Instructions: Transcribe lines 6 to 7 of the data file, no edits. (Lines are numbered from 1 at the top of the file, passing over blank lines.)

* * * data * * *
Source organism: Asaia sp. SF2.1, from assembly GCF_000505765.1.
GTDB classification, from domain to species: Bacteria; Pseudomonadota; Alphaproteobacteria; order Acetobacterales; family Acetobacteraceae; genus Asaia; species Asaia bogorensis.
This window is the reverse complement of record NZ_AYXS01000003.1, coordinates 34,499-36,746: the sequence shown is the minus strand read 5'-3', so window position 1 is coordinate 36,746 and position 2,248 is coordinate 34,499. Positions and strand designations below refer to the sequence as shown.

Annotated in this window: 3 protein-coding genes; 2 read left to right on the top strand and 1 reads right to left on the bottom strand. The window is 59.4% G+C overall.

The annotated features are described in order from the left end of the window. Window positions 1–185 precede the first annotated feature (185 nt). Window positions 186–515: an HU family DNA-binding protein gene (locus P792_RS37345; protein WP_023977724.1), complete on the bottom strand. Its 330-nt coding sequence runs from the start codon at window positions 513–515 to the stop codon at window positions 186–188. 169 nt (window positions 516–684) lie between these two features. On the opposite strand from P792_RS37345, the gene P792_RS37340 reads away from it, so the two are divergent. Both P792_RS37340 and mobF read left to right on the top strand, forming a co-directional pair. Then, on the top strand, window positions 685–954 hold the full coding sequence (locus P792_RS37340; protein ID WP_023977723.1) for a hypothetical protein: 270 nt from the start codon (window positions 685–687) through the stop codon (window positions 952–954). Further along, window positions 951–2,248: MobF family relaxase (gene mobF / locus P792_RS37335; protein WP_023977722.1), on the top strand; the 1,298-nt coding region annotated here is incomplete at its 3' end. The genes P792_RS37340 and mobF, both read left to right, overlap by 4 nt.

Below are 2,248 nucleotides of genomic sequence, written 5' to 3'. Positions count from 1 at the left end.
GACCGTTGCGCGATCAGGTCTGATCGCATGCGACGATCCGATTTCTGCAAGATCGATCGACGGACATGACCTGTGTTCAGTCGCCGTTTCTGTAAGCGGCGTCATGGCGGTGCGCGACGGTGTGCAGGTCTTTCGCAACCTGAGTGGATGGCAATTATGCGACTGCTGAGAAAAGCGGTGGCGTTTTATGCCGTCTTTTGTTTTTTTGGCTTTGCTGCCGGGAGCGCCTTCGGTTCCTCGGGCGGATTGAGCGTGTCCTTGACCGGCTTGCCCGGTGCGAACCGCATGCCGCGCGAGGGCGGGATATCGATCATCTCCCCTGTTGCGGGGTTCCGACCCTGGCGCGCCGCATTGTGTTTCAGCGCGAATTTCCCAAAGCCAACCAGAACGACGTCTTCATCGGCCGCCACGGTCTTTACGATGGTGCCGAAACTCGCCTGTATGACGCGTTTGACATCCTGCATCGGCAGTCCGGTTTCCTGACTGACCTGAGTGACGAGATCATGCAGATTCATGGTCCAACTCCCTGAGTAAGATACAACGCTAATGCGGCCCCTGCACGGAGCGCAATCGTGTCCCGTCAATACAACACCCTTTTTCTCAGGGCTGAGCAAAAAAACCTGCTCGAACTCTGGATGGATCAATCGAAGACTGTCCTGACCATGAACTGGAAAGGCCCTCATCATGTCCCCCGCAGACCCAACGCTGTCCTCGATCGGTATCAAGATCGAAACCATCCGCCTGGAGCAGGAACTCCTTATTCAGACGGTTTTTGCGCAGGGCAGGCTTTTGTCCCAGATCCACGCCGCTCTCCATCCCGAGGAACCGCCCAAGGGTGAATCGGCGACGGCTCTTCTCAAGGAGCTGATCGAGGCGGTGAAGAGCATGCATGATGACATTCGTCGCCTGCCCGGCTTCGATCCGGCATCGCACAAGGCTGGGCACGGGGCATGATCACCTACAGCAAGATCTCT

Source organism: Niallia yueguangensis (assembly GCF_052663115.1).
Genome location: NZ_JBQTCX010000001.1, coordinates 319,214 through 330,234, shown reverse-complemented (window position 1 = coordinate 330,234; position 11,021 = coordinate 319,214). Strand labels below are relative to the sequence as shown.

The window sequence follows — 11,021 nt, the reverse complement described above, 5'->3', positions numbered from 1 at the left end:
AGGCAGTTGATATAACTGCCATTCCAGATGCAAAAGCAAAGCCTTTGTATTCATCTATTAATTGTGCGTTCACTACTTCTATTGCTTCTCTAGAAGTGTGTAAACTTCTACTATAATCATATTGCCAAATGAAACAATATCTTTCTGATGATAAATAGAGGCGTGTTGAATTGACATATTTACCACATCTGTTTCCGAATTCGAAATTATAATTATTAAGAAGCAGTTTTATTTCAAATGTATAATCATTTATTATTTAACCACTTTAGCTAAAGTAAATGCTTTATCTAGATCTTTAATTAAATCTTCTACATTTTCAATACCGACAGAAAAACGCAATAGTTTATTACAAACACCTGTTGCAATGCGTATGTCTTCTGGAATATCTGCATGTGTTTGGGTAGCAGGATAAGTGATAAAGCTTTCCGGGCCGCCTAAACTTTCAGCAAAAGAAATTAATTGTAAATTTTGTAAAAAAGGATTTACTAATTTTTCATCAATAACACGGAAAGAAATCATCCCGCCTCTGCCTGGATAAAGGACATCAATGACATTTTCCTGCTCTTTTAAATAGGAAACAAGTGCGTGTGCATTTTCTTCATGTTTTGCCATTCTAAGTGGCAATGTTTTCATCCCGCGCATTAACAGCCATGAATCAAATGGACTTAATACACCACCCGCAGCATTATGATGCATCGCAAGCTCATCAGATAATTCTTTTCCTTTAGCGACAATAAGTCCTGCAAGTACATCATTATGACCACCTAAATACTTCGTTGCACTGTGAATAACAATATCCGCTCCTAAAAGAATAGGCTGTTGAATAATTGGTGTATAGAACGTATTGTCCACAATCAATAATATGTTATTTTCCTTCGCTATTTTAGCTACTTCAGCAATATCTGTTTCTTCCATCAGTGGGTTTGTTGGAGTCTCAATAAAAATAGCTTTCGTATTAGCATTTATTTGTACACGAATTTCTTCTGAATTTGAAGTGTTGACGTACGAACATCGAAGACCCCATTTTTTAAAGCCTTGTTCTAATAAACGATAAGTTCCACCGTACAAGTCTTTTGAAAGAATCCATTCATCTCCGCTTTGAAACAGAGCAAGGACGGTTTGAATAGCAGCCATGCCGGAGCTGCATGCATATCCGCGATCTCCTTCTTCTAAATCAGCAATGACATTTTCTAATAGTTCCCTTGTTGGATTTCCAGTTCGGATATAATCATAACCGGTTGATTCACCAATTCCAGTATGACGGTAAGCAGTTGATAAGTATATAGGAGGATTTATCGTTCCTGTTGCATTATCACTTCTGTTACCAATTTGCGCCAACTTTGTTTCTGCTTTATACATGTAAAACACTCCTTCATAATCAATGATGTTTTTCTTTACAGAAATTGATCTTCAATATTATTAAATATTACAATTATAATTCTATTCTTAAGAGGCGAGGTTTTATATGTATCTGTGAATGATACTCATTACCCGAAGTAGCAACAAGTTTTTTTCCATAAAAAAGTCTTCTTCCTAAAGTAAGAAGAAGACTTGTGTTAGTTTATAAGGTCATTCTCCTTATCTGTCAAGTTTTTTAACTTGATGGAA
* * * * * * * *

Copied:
Below are 2,248 nucleotides of genomic sequence, written 5' to 3'. Positions count from 1 at the left end.
GACCGTTGCGCGATCAGGTCTGATCGCATGCGACGATCCGATTTCTGCAAGATCGATCGACGGACATGACCTGTGTTCAGTCGCCGTTTCTGTAAGCGGCGTCATGGCGGTGCGCGACGGTGTGCAGGTCTTTCGCAACCTGAGTGGATGGCAATTATGCGACTGCTGAGAAAAGCGGTGGCGTTTTATGCCGTCTTTTGTTTTTTTGGCTTTGCTGCCGGGAGCGCCTTCGGTTCCTCGGGCGGATTGAGCGTGTCCTTGACCGGCTTGCCCGGTGCGAACCGCATGCCGCGCGAGGGCGGGATATCGATCATCTCCCCTGTTGCGGGGTTCCGACCCTGGCGCGCCGCATTGTGTTTCAGCGCGAATTTCCCAAAGCCAACCAGAACGACGTCTTCATCGGCCGCCACGGTCTTTACGATGGTGCCGAAACTCGCCTGTATGACGCGTTTGACATCCTGCATCGGCAGTCCGGTTTCCTGACTGACCTGAGTGACGAGATCATGCAGATTCATGGTCCAACTCCCTGAGTAAGATACAACGCTAATGCGGCCCCTGCACGGAGCGCAATCGTGTCCCGTCAATACAACACCCTTTTTCTCAGGGCTGAGCAAAAAAACCTGCTCGAACTCTGGATGGATCAATCGAAGACTGTCCTGACCATGAACTGGAAAGGCCCTCATCATGTCCCCCGCAGACCCAACGCTGTCCTCGATCGGTATCAAGATCGAAACCATCCGCCTGGAGCAGGAACTCCTTATTCAGACGGTTTTTGCGCAGGGCAGGCTTTTGTCCCAGATCCACGCCGCTCTCCATCCCGAGGAACCGCCCAAGGGTGAATCGGCGACGGCTCTTCTCAAGGAGCTGATCGAGGCGGTGAAGAGCATGCATGATGACATTCGTCGCCTGCCCGGCTTCGATCCGGCATCGCACAAGGCTGGGCACGGGGCATGATCACCTACAGCAAGATCTCT